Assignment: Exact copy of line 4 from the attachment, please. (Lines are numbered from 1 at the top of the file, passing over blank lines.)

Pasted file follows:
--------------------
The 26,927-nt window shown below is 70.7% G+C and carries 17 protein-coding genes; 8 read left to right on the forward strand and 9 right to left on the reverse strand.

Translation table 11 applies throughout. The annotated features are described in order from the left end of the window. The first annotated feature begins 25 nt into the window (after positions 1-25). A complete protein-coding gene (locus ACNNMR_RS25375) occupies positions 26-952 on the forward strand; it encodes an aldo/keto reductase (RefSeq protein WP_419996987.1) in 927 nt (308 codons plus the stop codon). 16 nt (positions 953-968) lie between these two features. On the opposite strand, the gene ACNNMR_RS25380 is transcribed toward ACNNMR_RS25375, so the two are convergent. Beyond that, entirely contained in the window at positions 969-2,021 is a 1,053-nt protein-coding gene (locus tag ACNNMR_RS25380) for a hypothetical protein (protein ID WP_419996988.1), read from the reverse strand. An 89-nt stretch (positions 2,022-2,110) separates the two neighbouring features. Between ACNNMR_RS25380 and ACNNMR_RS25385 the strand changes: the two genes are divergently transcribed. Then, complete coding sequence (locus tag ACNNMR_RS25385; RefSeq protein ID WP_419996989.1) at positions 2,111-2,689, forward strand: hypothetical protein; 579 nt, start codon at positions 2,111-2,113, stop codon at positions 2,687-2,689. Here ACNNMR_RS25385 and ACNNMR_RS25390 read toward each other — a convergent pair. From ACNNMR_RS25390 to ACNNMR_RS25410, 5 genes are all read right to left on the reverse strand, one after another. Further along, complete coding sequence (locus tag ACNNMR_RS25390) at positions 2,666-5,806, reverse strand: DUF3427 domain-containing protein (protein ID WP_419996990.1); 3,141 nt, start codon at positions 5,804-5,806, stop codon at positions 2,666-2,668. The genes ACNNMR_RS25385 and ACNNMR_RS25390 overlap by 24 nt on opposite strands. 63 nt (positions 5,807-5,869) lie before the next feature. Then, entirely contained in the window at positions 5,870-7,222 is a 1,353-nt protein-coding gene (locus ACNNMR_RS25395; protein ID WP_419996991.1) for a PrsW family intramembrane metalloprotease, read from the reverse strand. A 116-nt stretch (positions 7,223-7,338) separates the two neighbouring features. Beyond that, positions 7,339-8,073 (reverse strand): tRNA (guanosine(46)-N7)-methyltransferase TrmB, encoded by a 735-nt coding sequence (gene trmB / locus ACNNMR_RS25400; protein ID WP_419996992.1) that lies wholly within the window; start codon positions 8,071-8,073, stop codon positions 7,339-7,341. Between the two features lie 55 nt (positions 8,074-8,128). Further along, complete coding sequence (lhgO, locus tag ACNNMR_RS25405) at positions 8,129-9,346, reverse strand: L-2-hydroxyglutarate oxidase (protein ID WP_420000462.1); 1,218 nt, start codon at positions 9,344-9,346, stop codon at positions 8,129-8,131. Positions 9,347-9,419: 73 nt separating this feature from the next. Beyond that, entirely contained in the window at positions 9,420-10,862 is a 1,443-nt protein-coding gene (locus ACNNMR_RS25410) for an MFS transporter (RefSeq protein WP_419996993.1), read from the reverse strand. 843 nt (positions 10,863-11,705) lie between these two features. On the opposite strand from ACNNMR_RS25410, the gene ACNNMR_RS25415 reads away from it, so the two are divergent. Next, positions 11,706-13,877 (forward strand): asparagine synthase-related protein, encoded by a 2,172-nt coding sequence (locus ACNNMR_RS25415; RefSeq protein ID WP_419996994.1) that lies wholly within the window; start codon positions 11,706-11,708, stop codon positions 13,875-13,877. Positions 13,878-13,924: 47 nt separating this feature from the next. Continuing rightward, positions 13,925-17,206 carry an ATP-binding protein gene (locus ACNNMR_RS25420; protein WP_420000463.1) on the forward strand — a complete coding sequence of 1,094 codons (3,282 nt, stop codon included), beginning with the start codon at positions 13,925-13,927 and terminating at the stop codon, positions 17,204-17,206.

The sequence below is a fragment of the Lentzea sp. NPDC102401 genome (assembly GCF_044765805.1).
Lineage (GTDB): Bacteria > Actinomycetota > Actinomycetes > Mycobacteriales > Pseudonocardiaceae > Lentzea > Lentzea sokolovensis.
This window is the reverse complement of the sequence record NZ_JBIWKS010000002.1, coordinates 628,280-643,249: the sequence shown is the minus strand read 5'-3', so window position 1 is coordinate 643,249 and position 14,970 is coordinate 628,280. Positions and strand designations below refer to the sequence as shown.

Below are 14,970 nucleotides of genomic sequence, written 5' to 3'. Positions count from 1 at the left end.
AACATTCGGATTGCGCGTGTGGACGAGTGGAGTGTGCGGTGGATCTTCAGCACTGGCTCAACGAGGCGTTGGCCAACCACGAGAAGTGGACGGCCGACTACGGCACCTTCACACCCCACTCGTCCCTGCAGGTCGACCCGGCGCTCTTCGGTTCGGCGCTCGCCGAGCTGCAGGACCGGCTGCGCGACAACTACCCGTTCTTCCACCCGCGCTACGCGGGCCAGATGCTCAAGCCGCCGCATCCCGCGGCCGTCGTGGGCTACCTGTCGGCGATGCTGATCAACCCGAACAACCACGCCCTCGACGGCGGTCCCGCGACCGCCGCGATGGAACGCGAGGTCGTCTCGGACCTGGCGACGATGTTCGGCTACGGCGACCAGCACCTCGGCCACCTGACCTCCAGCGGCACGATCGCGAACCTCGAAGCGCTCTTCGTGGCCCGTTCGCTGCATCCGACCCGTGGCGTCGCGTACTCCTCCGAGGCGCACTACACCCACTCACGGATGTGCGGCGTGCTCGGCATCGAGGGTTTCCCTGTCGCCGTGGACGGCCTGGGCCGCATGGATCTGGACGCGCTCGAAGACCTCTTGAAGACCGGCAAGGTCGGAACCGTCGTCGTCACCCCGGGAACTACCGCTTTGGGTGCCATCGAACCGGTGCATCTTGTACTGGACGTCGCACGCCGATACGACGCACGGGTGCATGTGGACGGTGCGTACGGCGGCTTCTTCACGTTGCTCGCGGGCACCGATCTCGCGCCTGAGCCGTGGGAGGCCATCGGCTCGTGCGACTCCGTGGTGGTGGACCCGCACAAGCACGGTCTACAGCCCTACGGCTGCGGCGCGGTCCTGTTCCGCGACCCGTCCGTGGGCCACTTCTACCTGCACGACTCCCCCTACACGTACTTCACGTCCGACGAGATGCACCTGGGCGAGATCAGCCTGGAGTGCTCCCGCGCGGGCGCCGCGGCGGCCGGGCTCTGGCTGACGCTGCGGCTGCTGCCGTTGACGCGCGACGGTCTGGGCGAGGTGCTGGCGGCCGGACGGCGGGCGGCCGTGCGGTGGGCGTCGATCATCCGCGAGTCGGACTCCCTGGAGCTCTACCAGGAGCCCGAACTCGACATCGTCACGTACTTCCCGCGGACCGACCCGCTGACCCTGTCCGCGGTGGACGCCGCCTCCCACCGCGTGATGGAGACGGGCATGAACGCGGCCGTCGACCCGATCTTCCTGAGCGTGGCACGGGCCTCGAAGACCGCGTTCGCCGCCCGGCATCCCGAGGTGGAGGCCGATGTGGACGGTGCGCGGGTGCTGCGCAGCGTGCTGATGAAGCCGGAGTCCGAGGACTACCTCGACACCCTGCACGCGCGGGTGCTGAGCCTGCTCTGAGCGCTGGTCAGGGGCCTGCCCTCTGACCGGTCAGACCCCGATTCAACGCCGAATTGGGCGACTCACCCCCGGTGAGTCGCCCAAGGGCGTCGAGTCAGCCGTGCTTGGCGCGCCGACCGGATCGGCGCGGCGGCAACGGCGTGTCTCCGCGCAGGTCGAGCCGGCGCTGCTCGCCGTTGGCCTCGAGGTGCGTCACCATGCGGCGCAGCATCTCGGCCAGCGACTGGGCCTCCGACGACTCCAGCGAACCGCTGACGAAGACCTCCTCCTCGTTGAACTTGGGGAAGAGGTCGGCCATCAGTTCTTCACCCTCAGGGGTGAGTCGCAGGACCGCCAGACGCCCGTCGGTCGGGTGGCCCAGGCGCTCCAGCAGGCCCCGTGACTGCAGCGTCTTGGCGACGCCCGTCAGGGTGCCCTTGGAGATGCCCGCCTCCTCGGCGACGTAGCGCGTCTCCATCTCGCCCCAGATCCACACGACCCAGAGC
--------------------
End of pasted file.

Lineage (GTDB): Bacteria > Actinomycetota > Actinomycetes > Mycobacteriales > Pseudonocardiaceae > Lentzea > Lentzea sokolovensis.